As the West winds blew their fury
the earth let out a cry;
as if to deny expected truth,
it was more than just a sigh.
As if one life had greater value
than all of this; all of the love
that a world full of great lives
could bear to contemplate
the loss of a legend, but
whose wisdom remains immortal …
How many years in a small, small room
with the same view through the bars.
How many years of breaking stone
and a broken view of the stars.
How many years of prayer and pain,
to grow his wings and fly,
like soaring eagle, dancing crane,
over mountains in the sky.
How many years to find his truth,
empowering his legacy; to heal
the torment of a nation.
How long did it take to forge his spirit,
imbue his captors’ tears
with the power of his forgiveness
after twenty seven years.
© 2014 John Anstie
[Nelson Mandela’s incarceration lasted for 27 years. At 72 years of age, 8 years older than I am now, he started a new life as leader of his country; and what immense leadership was necessary to hold together a very angry population, some sections of which would have been bent on revenge. His previous life ended in prison at the age of 45, in 1963, for being an anti Apartheid activist. I find the thought of being locked up for 27 years and surviving this, not only physically and mentally, but also able to lead a divided country, almost overwhelmingly daunting and utterly remarkable]
“Life is short and art long, the crisis fleeting, experience penniless and decision difficult”
As a young man, John was sporting and fit. It was then as much his recreational therapy as a cappella harmony singing, music, walking in the hills and writing is now. Playing Rugby Union for over twenty years, encouraged in the early days by a school that was run on the same lines and ethos as that famous Scottish public school, Gordonstoun, where our own headmaster had been as a senior master. This gave shape and discipline to a sometimes precarious early life.
His fitness was enhanced not only by playing rugby, but also by working part time jobs in farming, as a leather factory packer and security guard, but probably not helped, for a short time, selling ice cream!
His professional working life was spent as a Metallurgical Engineer, Marketing Manager, Export Sales Manager, Implementation Manager and Managing Director of his own company. Thirty five years spent, apparently in a creative desert, raising a family, pursuing a career and helping to pay the bills, probably enriched his experience, because his renaissance, on retirement, realised a hidden creative talent as a writer of prose and poetry. He also enjoys music, with a piano and a fifty-two year old Yamaha FG140 acoustic guitar. He sings bass in three a cappella harmony groups: as a founding member of a mixed voice chamber choir, Fox Valley Voices and barbershop quartets. He is also a member of one of the top barbershop choruses in the UK, Hallmark of Harmony (stage name of the Sheffield Barbershop Harmony Club), who, for the eighth time in 41 years, became UK Champions in 2019. He is also a would be (once upon a time or 'has been') photographer with drawers full of his own history, and an occasional, but lapsed 'film' maker. In his other life, he doubles as a Husband, Father, Grandfather, Brother, Uncle, Cousin, Friend and Family man.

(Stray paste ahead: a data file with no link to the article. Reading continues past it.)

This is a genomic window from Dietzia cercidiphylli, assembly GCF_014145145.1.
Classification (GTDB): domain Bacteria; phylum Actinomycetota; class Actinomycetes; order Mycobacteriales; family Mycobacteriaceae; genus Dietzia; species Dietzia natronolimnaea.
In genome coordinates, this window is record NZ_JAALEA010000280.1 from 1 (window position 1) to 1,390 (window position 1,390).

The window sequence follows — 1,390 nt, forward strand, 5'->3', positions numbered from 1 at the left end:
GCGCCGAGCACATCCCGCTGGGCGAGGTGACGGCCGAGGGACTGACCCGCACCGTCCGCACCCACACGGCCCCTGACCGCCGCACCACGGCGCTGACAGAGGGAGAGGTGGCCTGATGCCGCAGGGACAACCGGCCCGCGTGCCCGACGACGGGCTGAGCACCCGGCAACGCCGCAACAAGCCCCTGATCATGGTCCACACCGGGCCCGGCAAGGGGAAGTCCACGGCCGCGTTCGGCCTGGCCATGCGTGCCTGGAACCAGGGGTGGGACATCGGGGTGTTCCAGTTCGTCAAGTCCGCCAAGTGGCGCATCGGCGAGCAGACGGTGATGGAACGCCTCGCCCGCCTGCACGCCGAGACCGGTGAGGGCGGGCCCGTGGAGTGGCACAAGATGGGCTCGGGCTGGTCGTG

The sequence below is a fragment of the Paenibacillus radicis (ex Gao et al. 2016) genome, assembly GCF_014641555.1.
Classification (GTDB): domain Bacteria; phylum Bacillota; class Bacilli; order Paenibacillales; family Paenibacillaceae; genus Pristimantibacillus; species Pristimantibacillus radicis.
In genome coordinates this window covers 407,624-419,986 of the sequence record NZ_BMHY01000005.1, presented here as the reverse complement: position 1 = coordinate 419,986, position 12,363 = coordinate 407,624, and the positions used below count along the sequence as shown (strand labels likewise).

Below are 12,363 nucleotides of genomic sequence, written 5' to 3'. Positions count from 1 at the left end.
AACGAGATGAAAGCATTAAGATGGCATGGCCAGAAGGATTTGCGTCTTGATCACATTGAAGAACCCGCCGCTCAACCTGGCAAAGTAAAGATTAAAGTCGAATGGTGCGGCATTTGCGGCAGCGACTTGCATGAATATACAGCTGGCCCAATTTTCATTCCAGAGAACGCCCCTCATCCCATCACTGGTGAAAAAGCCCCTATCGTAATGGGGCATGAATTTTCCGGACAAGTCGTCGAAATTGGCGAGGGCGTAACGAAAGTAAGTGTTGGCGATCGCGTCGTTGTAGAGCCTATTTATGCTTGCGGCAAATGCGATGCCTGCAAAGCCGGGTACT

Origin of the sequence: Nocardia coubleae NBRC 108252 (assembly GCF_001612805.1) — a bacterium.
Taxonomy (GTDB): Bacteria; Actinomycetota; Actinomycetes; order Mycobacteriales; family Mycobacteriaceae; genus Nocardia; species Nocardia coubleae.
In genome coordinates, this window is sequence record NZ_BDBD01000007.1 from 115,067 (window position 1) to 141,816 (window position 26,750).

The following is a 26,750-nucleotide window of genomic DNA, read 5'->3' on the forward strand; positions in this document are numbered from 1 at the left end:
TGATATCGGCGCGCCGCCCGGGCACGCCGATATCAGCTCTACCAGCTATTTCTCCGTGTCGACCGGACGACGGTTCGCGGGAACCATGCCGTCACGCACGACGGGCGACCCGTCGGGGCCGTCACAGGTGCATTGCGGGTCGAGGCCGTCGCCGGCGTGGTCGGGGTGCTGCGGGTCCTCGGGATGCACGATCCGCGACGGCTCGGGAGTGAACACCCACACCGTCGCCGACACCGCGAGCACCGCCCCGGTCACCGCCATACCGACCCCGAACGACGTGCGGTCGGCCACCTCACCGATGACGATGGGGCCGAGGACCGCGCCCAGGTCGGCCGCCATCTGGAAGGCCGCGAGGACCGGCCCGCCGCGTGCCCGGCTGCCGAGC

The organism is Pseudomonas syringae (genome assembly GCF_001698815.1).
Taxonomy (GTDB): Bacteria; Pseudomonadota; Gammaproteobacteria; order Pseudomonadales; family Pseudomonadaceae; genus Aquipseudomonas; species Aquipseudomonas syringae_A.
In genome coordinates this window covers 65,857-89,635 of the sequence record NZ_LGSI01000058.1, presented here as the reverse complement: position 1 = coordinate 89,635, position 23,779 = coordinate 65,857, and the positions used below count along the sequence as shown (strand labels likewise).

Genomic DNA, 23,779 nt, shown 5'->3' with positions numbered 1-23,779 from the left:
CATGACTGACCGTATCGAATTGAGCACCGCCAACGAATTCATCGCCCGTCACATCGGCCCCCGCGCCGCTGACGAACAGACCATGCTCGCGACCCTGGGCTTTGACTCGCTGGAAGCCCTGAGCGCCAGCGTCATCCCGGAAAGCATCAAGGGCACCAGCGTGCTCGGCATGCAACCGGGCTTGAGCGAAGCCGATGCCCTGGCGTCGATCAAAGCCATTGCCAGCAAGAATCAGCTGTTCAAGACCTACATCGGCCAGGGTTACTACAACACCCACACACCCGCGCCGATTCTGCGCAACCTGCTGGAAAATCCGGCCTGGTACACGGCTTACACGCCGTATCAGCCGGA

What he writes is sometimes autobiographical, often political, sometimes dark and frequently pins his colours to the mast of climate change and how a few humans are trashing the Earth. In 2013, he published an anthology of the poetry (including his own) of an international group of poets, who met on Twitter in 2011. He produced, edited and steered the product of this work, "Petrichor Rising", to publication by Aquillrelle.
His sort of strap-line reads: “ iWrite iSing iDance iChi iVolunteer ”
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A wonderful essay and tribute and poem, John. And powerful too. One can only wonder at the remarkable thoughts and feelings that, as you say here, ‘forged’ his spirit while he was in that tiny, bare prison cell. Perfect word choice.
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Thank you Jo-Anne
A gorgeous post, John. Madiba certainly was our father, and will long inspire a poet’s heart.
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Thank you for the visit, Niamh